The return of Poirot


Agatha Christie's most beloved character, Belgian detective Hercule Poirot, is being called upon once more to solve a mystery in a new novel, the first one authorized by the Christie estate since the legendary author's death.

The Poirot torch will be passed on to bestselling British crime writer Sophie Hannah, who has written several novels including the popular Waterhouse and Zailer series.

Set in 1920s London, Hannah's The Monogram Murders sees Poirot trying to solve a series of hotel guest murders. In a recent interview, Hannah said she intends not to mimic Christie's writing style, but to pay homage to his iconic character.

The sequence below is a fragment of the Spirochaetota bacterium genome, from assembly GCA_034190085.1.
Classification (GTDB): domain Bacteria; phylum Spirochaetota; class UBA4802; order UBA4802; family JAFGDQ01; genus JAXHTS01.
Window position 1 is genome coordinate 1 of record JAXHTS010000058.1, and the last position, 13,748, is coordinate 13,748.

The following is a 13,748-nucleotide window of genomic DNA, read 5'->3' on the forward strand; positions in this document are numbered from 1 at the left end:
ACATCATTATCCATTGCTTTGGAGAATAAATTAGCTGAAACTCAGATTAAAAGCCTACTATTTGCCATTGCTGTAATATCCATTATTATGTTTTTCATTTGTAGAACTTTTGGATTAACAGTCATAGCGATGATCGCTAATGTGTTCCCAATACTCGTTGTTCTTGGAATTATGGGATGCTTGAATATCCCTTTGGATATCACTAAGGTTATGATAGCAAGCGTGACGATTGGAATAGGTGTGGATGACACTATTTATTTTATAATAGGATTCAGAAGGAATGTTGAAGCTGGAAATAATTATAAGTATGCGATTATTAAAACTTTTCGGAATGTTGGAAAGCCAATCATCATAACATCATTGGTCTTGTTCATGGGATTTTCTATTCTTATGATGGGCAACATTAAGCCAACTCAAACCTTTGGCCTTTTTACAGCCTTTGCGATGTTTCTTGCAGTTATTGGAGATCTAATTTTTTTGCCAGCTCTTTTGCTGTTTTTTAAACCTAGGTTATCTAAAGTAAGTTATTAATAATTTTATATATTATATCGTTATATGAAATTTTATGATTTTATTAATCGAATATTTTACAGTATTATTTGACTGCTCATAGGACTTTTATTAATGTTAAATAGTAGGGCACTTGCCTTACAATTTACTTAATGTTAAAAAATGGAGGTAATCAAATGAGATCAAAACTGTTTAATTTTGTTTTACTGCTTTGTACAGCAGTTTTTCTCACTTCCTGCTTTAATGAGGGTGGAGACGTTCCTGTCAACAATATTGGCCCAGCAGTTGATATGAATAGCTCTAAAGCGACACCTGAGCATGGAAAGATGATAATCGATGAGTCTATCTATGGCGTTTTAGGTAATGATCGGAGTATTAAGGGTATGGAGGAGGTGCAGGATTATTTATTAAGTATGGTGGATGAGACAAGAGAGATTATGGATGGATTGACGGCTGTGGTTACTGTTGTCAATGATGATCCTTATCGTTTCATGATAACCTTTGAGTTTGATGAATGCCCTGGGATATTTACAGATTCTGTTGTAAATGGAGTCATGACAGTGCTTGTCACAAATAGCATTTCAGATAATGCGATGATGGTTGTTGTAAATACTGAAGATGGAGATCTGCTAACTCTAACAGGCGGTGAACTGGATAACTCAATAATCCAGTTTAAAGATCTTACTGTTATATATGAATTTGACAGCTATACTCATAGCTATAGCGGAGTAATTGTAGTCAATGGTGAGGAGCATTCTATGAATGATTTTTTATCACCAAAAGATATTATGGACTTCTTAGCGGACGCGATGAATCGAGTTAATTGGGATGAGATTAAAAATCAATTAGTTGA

"I know Hercule Poirot so well," she said. "I've read all the books in which he stars, several times. I started reading him when I was 12 so, you know, he's a very familiar and much-loved character to me and I wouldn't want to change him in any particular way."

Christie, one of the most successful authors of all-time, introduced Poirot to the world in her 1920 debut novel The Mysterious Affair at Styles. He would be brought back for more than 30 other novels and dozens of short stories. The cunning investigator has also been portrayed many times in television and movies by such venerable actors as Albert Finney, David Suchet and Peter Ustinov.

Christie died in 1976 at the age of 85.

The Monogram Murders is slated to be published in September by HarperCollins.